Tuesday, January 11, 2011
Oneness and Compassion
Many teachers and lineages remind us that we are all one, that the acts of one are the acts of all of us, that those traits we discover in others mirror what is found within our own hearts. This message is easy to hear in a workshop or from a favorite author, and it is relatively easy to put into practice with friends and those we love and admire. Yes, we think. We are all one. I am you, you are me, we are both simply parts of the divine reality, and we reflect each other in Indra's net, like holograms or differing versions of the same thing.
But what about other circumstances? How do we respond to someone whose actions violate our own sense of right conduct--what about the criminals among us who flout the law to perfom acts of violence or even terrorism? How do we react to these persons "outside the pale" of what we consider acceptable human conduct?
Here are some reflections on this subject. I have given it a lot of thought, as I am sure you have also.
First, I think we have to admit the possibility that the previous assertion is correct--that we are indeed all one.
Next, I think we view the situation in a larger context. What is that context? Someone has said, "To understand all is to forgive all." If we knew the full circumstances of the "perpetrator's life," both past and present, we might well have a more forgiving view. Is it possible that for every blow delivered an equal blow was received in the past? Are there extenuating circumstances of medical or psychological issues that must be considered? What social attitudes have shaped the present mind and psyche of the "accused"?
And here is another thought. If you can--whether you are dealing with some slight from a friend or some terrible act of violence someone else commits upon a stranger--try to move your thoughts to a "higher" plane. Think how the situation might appear to someone (a spirit? an angel? God?) looking down on the entire scene. Get "you" out of the picture as much as possible. Would it not then be easier to experience compassion rather than to submit to thoughts of vengeance or bitter condemnation? After all, we are--all of us--struggling on this earth to survive and progress as best we can. What has caused this fellow human to fail in this moment? What is it we do not know that might complete the picture?
I am not saying that we must adopt an "anything goes" attitude, no matter how horrendous the offense. We must exercise our discriminating intelligence to sort out the issues, and "condemn not the actor but the action."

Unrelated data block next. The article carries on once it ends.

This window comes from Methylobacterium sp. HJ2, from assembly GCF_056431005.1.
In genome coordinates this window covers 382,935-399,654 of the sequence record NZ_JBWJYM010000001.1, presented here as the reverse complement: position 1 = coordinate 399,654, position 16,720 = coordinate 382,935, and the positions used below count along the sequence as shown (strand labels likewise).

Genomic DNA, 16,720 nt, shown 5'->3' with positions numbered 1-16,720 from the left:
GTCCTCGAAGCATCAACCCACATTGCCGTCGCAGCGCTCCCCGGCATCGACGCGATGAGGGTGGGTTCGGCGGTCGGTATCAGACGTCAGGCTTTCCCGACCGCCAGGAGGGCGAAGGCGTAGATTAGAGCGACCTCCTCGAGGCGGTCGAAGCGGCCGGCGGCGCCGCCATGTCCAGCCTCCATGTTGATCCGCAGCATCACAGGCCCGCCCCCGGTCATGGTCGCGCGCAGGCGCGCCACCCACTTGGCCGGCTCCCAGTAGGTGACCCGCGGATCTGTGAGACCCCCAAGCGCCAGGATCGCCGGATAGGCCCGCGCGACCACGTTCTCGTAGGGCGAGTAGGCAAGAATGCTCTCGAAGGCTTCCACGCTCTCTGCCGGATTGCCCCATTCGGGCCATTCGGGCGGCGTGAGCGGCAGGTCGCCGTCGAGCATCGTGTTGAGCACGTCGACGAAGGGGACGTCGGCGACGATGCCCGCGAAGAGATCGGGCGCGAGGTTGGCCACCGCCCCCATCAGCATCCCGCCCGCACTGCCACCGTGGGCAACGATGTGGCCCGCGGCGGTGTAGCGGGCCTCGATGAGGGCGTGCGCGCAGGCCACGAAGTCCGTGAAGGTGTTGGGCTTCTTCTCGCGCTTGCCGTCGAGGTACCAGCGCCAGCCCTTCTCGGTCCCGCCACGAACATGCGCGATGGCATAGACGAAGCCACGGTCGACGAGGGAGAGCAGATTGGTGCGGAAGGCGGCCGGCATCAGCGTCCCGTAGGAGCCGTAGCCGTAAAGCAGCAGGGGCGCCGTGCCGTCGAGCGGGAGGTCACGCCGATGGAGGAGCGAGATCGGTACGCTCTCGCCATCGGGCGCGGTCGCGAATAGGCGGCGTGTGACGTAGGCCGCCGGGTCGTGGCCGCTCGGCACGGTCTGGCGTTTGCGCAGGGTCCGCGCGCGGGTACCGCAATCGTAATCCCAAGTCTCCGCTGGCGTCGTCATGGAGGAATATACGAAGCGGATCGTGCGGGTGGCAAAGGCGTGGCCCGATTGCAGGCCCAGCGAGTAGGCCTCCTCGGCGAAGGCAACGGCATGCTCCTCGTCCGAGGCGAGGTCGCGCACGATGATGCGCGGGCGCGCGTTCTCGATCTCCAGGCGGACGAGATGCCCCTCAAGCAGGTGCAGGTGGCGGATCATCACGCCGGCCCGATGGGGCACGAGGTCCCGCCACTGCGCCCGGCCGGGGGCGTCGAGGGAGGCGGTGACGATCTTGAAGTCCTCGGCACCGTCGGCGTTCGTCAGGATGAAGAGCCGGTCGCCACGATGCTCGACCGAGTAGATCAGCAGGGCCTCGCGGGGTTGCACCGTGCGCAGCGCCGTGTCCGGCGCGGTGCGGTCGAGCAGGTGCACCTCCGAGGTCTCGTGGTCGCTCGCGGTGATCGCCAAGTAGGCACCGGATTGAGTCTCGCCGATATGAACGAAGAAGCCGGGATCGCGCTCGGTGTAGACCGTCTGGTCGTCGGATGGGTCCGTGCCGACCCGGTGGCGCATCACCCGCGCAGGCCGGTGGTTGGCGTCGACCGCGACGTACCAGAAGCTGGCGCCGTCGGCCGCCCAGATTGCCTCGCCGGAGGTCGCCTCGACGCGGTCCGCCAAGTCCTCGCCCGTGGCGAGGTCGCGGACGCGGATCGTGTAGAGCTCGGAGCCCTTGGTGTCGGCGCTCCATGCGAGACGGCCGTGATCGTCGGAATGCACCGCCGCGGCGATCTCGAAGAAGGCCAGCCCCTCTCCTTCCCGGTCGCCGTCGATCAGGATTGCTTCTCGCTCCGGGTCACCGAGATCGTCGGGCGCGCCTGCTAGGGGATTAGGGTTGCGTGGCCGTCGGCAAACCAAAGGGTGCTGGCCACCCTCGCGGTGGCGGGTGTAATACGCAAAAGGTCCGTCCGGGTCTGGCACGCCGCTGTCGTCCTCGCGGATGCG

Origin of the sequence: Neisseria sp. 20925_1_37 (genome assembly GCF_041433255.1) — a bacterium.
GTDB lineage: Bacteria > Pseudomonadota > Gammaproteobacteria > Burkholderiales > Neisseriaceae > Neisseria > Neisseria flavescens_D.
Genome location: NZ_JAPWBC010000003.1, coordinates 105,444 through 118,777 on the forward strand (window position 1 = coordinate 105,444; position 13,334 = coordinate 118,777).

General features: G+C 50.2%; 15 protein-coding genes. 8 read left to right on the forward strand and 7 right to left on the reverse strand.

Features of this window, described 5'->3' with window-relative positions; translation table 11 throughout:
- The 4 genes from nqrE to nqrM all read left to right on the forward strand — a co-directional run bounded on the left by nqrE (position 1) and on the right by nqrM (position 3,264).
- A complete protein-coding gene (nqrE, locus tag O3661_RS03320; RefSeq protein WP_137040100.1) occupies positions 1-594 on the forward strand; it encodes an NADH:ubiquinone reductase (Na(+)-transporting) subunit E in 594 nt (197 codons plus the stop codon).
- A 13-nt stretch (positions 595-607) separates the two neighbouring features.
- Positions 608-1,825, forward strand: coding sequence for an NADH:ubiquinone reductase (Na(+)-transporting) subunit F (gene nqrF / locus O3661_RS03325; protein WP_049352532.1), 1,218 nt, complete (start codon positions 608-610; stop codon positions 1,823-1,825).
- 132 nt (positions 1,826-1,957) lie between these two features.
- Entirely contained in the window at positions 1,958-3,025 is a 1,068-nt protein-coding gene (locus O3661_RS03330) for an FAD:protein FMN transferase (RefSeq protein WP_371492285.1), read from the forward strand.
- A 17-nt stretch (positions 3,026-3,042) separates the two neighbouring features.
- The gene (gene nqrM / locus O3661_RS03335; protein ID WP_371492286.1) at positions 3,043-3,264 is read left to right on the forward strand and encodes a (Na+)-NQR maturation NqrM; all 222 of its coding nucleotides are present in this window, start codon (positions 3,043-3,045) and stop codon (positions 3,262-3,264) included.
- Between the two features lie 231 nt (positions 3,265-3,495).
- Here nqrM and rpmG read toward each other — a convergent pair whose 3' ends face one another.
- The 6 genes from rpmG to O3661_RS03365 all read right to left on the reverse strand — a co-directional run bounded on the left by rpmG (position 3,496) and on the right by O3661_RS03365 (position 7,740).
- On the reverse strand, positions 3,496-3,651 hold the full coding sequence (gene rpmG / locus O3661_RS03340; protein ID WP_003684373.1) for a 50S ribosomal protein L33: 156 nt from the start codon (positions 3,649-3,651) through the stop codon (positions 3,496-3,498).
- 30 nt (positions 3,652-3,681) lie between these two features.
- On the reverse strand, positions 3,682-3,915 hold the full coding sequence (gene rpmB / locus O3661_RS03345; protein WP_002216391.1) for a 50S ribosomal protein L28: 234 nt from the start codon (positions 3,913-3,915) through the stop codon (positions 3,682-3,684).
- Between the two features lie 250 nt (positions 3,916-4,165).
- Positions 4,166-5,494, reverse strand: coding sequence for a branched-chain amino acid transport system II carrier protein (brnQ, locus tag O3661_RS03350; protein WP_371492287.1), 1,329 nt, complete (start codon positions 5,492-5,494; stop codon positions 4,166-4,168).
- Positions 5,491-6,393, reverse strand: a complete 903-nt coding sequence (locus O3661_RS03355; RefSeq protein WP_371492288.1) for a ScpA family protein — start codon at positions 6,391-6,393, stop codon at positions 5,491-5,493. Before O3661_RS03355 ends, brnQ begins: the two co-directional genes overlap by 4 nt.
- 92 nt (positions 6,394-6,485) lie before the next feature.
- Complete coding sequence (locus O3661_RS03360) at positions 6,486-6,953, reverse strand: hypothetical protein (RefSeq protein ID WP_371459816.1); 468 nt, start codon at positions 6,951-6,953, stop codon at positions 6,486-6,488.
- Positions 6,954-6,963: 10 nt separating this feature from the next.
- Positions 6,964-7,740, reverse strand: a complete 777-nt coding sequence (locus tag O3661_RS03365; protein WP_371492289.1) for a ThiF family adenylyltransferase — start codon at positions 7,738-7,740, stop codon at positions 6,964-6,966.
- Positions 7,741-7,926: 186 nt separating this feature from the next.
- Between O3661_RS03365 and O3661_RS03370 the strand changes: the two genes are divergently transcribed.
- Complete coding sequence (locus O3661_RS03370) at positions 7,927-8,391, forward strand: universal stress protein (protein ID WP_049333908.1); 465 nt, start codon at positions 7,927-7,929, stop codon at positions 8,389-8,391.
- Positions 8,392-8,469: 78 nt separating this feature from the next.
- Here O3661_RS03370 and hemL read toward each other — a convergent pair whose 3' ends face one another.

Today, I received this message from Lawrence Edwards, Ph. D. (Kalidas) who wrote the following insightful message about Oneness and the need to exercise compassion. (See thesoulsjourney for his wonderful website--and by the way, it contains one of the best bibliographies available.)
Yes, yes, we are one and until all are free none are free. There is no other mind, there is one Mind, there is no other heart, there is one Heart. The play of Light and Dark belongs to the illusion of separation, limitation, lacking this and wanting that, drawn to one thing and repulsed by another. In that world of polarities, a world of our own creation, our own as Maha Kali, choice and the power to choose must be exercised, seeing clearly that we all embody the whole, and each being, like a cell within our body, is fully embraced. There is no compassion for others, only compassion for ourself, for there is no other, only our self. One individual manifests our ability to be ignorant and deluded, violent or insane, another manifests our boundless compassion, our wisdom, our beauty and grace. Animals manifest other qualities we have, plants - yet others, rocks and crystals, planets and stars, galaxies and universes, dimensions upon dimensions, crushing the ordinary mind with the infinite expanse of our true Vastness. You are my very self dear Dorothy and I yours. To strengthen the poor ordinary mind to serve the infinite, takes eons of exercising choice, of doing sadhana, not merely visualizing oneness in some new age workshop. Squeeze a person and watch the venom come out. It's OK, part of the purification. Kali does that, until all that's left is the purity of Her Love. Then, like a ripe mango, when squeezed by life all that comes out is the sweet nectar of compassion, patience, kindness and love. Namaste!